3" Gun Motor Carriage M51-6

M5: General
Total acceptances 1
Manufacturer Cleveland Tractor Co. Crew
4 men:
  • Commander
  • Gunner
  • Loader
  • Driver
M5: Dimensions
Combat weight 22,570lbs
Height 74"
Length 181"
Width 99"
Tread 78"
Ground clearance 16"
Ground pressure, zero penetration 9.2psi
M5: Armament
Type Mount Ammunition Traverse Elevation
3" Gun M6 On rear of chassis 33 rounds 34°
(11° left and 23° right;
+15° to -8°
Aiming equipment
Sight M6 or telescope M41 for gunner
M5: Armor
Location Thickness Angle from vertical
Gun shield .375"-.5"
Drivers' stations .5"
M5: Automotive
Engine Hercules DWX DFS; 6 cylinder, supercharged, inline diesel
Horsepower 150@2,800rpm Torque 316 lb-ft@1,950rpm Fuel capacity 62gal
Transmission Clark model 275 VO-1, 5 speeds
Steering Controlled differential, steering levers
M5: Suspension
Type Road wheels Track return rollers
Vertical volute spring 2 bogies/track;
2 dual wheels/bogie
2 dual/track
Drive sprockets Idlers
Front drive Dual trailing adjustable at rear of track
M5: Track
Center guide, reinforced rubber with replaceable rubber shoes
Width 14"
Ground contact length 95"
M5: Performance
Max level road speed 38mph
Max grade 40%
Max vertical obstacle 12"
Min turning diameter 34'
Max fording depht 30"
Cruising range 192mi

The 3" GMC M5 was based on the Cleveland Tractor Company's (Cletrac) seven-ton high speed tractor MG-2. The 3" gun M6 was ballistically identical to the 3" gun M7 later found on the heavy tank M6 and 3" GMC M10. The only armor on the vehicle was provided by the gun shield and two small shields in front of the driver's and assistant driver's/gunner's positions; these men sat in front of the rear-mounted gun during travel and therefore would have had no protection from the gun shield. With the gunner's seat in place, traverse to the right was limited to 18°. The project was begun in December 1940, and the vehicle was standardized in January 1942 with intentions to procure 1,580 carriages. A protracted development period--during which the vehicle's estimated weight increased by almost 50%--as well as problems with reliability, structural integrity, small ammunition load, and track failures led to the cancellation of the project in August 1942 before production had actually started. At that point, work on the M10 was far enough along that the first production examples of this much more successful vehicle were accepted the next month.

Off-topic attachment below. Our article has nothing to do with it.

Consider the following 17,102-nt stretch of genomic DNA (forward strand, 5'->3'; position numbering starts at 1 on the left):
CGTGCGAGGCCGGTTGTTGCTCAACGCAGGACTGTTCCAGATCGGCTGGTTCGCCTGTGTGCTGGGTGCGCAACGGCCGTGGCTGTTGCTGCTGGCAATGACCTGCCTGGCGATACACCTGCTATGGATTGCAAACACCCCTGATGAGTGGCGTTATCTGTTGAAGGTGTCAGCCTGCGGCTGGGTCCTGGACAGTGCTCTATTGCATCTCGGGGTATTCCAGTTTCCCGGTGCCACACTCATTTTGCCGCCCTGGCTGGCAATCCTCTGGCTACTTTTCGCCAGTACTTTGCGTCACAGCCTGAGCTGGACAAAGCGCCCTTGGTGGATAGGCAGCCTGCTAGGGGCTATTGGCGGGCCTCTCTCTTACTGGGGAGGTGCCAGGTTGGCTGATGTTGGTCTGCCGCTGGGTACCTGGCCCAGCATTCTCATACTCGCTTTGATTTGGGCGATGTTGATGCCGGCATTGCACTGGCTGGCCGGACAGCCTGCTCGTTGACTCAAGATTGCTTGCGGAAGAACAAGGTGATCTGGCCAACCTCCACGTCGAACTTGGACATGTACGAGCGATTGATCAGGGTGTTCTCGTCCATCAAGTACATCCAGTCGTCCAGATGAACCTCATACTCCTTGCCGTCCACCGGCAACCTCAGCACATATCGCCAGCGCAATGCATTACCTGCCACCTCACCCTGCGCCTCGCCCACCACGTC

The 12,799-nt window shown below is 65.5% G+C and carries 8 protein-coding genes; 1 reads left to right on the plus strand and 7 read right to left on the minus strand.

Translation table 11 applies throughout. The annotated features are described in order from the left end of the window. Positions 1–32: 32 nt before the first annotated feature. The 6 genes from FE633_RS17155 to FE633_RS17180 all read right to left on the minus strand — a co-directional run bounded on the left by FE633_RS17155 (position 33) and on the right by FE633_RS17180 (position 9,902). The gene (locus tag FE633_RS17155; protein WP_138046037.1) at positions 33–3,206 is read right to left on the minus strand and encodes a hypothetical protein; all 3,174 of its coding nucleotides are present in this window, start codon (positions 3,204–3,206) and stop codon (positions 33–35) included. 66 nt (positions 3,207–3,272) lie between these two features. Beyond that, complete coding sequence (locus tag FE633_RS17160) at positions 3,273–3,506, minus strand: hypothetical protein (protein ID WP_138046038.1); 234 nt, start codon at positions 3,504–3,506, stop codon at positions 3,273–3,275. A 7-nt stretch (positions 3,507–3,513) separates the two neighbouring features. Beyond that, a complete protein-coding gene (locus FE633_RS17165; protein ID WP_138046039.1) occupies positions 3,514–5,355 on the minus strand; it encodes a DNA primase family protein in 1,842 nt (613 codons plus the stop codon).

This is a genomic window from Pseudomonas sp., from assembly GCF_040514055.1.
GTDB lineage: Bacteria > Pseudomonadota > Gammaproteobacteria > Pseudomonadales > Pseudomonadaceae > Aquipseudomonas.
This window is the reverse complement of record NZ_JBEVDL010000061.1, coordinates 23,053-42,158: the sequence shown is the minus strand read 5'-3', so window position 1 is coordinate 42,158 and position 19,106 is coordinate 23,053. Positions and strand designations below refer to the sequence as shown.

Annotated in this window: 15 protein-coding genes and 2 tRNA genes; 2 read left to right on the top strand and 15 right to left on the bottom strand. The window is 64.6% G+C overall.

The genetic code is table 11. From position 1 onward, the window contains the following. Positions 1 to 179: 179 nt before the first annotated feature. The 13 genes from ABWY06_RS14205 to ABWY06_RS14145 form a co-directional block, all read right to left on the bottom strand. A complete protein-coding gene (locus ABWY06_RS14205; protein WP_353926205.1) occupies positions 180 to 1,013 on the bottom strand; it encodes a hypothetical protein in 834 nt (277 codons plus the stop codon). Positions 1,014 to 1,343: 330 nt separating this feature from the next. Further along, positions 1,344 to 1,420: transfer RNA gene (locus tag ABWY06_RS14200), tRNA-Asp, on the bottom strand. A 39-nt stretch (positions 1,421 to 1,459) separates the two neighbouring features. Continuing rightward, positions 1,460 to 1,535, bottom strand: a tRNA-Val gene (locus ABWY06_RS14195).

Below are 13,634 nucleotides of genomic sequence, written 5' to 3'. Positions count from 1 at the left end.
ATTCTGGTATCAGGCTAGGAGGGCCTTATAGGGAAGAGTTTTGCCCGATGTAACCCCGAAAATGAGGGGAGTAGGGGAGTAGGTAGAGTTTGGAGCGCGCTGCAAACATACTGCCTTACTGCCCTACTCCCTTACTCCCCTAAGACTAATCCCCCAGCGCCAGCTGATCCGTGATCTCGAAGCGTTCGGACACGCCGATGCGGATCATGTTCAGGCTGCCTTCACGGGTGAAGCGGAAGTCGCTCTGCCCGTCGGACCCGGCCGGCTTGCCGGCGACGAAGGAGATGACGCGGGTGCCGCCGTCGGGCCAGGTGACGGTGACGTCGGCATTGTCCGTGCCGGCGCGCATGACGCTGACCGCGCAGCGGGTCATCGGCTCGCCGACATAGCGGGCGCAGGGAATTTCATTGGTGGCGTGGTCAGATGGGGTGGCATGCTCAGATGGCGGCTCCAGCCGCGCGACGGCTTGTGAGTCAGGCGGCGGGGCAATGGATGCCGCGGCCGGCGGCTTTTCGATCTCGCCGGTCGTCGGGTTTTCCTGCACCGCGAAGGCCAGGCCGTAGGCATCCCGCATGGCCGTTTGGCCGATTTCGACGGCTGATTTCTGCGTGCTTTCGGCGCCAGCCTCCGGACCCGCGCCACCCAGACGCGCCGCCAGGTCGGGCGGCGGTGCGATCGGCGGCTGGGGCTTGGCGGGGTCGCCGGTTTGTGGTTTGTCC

1. Hunnicutt, R.P. Stuart: A History of the American Light Tank, volume 1. Navato, CA: Presidio Press, 1992. Reprinted with permission from Stuart, R.P. Hunnicutt ©1992, available from Presidio Press, 505B San Martin Drive, Suite 160, Navato, CA 94945.
  2. Moran, Nicholas. Can Openers: The Development of American Anti-Tank Gun Motor Carriages. Brattleboro, VT: Echo Point Books & Media, 2017.
  3. Crismon, Fred W. U.S. Military Tracked Vehicles. Osceola, WI: Motorbooks International, 1992.
  4. Baily, Charles M. Faint Praise: American Tanks and Tank Destroyers during World War II. Hamden, CT: The Shoe String Press, Inc., 1983.
  5. Tank Data, vol. 2. Aberdeen Proving Ground, MD: US Army Ordnance School, Jul 1958.
  6. Gill, Lonnie. Tank Destroyer Forces--WWII. Paducah, KY: Turner Publishing Co., 1992.
Last updated 20 Dec 2023.
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